By Peter Newfield – Career-Resumes.com®
Executives in today’s hot job market need to make sure that their resumes deliver enough career information to make them look like pros without giving the impression that age or high salaries could knock them out of the running. An executive resume needs to present professional career experience in a strong, concise format with the single objective of getting you called in for an interview.
While some corporations have been eliminating middle management through mergers and acquisitions by similar companies, other firms have been buying out/retiring older executives and replacing them with college grad whiz kids for half the salary. Do not be discouraged — your experience is valuable and can definitely make you a marketable commodity in today’s job market.
Same Old, Same Old
If you are still using the same resume style as when you first started your career twenty to thirty years ago, get with the program. Executive resumes should start with a Professional Summary, a 3-8 sentence overview of your career experience, and then proceed to Areas of Strength, Professional Experience, and then Education.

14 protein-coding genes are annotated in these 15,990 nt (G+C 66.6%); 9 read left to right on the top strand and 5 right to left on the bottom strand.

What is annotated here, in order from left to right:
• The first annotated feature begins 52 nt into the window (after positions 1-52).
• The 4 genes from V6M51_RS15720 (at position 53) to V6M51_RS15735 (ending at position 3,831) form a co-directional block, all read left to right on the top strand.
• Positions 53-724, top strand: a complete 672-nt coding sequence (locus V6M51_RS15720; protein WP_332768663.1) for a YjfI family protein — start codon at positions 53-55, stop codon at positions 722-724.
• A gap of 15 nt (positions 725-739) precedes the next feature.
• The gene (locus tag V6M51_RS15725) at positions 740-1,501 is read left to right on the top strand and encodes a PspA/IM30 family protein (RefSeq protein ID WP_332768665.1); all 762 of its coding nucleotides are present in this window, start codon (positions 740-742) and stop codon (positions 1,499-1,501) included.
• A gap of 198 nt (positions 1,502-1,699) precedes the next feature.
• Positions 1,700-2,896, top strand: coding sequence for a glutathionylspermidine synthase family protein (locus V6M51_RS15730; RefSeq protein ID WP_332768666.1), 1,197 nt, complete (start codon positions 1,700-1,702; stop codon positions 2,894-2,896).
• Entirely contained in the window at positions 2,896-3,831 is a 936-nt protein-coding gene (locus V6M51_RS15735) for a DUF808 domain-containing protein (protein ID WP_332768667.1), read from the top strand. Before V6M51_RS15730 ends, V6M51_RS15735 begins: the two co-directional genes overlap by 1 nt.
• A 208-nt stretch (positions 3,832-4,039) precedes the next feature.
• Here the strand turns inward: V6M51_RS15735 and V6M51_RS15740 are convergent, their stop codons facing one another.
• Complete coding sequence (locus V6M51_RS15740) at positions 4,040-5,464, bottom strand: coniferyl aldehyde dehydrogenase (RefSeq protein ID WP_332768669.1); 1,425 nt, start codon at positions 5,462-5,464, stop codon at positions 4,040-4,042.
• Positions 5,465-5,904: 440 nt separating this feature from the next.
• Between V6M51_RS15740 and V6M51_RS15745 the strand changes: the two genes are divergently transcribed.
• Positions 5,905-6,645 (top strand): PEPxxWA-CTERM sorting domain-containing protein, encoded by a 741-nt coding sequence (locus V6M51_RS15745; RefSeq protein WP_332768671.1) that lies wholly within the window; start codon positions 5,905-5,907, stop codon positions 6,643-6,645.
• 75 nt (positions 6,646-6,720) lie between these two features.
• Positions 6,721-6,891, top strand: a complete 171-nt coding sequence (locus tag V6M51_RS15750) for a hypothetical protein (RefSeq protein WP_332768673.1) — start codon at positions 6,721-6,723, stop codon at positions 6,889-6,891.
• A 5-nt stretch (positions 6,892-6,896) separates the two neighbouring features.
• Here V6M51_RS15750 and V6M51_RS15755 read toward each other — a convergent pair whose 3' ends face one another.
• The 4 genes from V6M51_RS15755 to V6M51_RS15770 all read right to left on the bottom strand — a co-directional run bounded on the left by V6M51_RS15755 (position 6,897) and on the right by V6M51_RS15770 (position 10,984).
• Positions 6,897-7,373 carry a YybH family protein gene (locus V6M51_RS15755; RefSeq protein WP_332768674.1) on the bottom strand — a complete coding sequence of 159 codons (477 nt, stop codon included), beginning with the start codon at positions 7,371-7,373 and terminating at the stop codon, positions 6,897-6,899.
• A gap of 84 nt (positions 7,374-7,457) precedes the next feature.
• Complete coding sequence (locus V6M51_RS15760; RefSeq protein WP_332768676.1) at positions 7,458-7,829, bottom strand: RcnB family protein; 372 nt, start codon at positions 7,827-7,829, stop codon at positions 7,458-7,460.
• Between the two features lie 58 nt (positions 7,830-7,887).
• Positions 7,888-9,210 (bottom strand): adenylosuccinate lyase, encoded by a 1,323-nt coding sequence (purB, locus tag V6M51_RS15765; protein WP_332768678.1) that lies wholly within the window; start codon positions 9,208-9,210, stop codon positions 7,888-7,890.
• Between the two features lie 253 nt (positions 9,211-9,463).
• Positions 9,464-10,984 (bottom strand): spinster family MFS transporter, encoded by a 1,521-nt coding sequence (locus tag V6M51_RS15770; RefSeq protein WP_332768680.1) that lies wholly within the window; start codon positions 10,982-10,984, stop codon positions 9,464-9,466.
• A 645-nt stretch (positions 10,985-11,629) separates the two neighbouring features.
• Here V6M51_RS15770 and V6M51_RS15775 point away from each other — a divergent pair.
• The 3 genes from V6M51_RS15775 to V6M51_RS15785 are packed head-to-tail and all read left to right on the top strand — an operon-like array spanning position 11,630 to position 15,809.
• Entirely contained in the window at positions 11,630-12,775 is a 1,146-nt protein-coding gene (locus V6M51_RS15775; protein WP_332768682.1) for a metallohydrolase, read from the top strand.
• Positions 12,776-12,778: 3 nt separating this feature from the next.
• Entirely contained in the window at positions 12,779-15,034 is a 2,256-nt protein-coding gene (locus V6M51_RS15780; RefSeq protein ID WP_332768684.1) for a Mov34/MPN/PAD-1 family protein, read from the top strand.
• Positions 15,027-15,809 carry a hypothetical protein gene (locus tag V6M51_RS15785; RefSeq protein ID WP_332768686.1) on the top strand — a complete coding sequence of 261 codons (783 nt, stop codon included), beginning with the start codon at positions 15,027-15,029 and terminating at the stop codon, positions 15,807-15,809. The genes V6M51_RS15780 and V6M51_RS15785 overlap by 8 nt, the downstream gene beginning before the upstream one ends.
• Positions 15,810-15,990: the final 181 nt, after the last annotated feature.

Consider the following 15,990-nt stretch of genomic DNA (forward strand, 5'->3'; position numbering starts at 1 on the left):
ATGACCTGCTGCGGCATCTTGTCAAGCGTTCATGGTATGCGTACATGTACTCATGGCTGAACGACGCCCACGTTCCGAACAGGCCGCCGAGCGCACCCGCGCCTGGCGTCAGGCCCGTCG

Facts But No Pizzazz
Just listing your responsibilities and various job titles won’t help you to stand out from the thousands of resumes received for each available position. A great executive resume has got to include accomplishments and achievements you can take credit for along the career path. Did you open the company’s first franchise in Asia? Were you instrumental in increasing worldwide sales by 75% in six months? You need to show and tell.
A section of key words, such as Areas of Strength, or key words inserted throughout your resume will significantly increase the chances that your resume will be noticed whether it is visually or electronically scanned. Many large H.R. departments routinely scan incoming resumes electronically to find immediate matches for categories such as “Financial Administration”, “Market Expansion”, “Cross-training”, “JIT Inventory Management”, etc. Include relevant corporate buzz words in your resume.Airbrushing the Facts
If your resume is missing dates, or you have lied about your job titles and actual responsibilities, you will be the one to blame if a background checks turns up any discrepancies. Many older executives believe that if they list companies without dates of employment or leave off the date of their college graduation, that no one will know how old they are. While, short-term this may look like a good plan, it isn’t.
Professional, Not Personal
Personal information does not belong on a resume. Even if you have had the bad luck to have been downsized from your last three employers, it still should not be listed on your resume. Just give the actual dates of employment and you can discuss the reasons you changed companies three times in a short period of time during the actual interview, if appropriate. Never include marital status, religious or political affiliations, or reluctance to relocate on your resume.
How Marketable Are You?